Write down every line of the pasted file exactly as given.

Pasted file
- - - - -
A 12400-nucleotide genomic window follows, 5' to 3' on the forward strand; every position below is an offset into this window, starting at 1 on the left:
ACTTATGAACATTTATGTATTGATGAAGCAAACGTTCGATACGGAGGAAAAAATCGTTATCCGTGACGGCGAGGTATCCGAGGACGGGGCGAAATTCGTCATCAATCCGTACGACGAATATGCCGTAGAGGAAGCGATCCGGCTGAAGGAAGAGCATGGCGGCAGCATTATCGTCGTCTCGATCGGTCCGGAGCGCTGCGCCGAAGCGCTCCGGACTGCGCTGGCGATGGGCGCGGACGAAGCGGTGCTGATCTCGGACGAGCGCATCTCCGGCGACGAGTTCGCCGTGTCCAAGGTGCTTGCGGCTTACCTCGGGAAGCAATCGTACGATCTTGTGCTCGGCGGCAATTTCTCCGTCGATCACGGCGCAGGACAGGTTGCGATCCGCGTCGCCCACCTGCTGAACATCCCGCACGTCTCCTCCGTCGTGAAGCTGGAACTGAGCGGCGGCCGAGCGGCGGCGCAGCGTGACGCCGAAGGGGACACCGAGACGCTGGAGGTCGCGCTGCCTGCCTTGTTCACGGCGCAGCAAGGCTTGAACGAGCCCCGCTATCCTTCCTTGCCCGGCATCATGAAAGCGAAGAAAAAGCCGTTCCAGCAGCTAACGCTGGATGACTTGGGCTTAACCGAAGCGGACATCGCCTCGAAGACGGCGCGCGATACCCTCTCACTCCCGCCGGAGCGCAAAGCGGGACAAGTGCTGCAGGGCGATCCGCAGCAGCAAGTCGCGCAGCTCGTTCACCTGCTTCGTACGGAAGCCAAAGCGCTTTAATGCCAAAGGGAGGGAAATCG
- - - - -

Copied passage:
A 12400-nucleotide genomic window follows, 5' to 3' on the forward strand; every position below is an offset into this window, starting at 1 on the left:
ACTTATGAACATTTATGTATTGATGAAGCAAACGTTCGATACGGAGGAAAAAATCGTTATCCGTGACGGCGAGGTATCCGAGGACGGGGCGAAATTCGTCATCAATCCGTACGACGAATATGCCGTAGAGGAAGCGATCCGGCTGAAGGAAGAGCATGGCGGCAGCATTATCGTCGTCTCGATCGGTCCGGAGCGCTGCGCCGAAGCGCTCCGGACTGCGCTGGCGATGGGCGCGGACGAAGCGGTGCTGATCTCGGACGAGCGCATCTCCGGCGACGAGTTCGCCGTGTCCAAGGTGCTTGCGGCTTACCTCGGGAAGCAATCGTACGATCTTGTGCTCGGCGGCAATTTCTCCGTCGATCACGGCGCAGGACAGGTTGCGATCCGCGTCGCCCACCTGCTGAACATCCCGCACGTCTCCTCCGTCGTGAAGCTGGAACTGAGCGGCGGCCGAGCGGCGGCGCAGCGTGACGCCGAAGGGGACACCGAGACGCTGGAGGTCGCGCTGCCTGCCTTGTTCACGGCGCAGCAAGGCTTGAACGAGCCCCGCTATCCTTCCTTGCCCGGCATCATGAAAGCGAAGAAAAAGCCGTTCCAGCAGCTAACGCTGGATGACTTGGGCTTAACCGAAGCGGACATCGCCTCGAAGACGGCGCGCGATACCCTCTCACTCCCGCCGGAGCGCAAAGCGGGACAAGTGCTGCAGGGCGATCCGCAGCAGCAAGTCGCGCAGCTCGTTCACCTGCTTCGTACGGAAGCCAAAGCGCTTTAATGCCAAAGGGAGGGAAATCG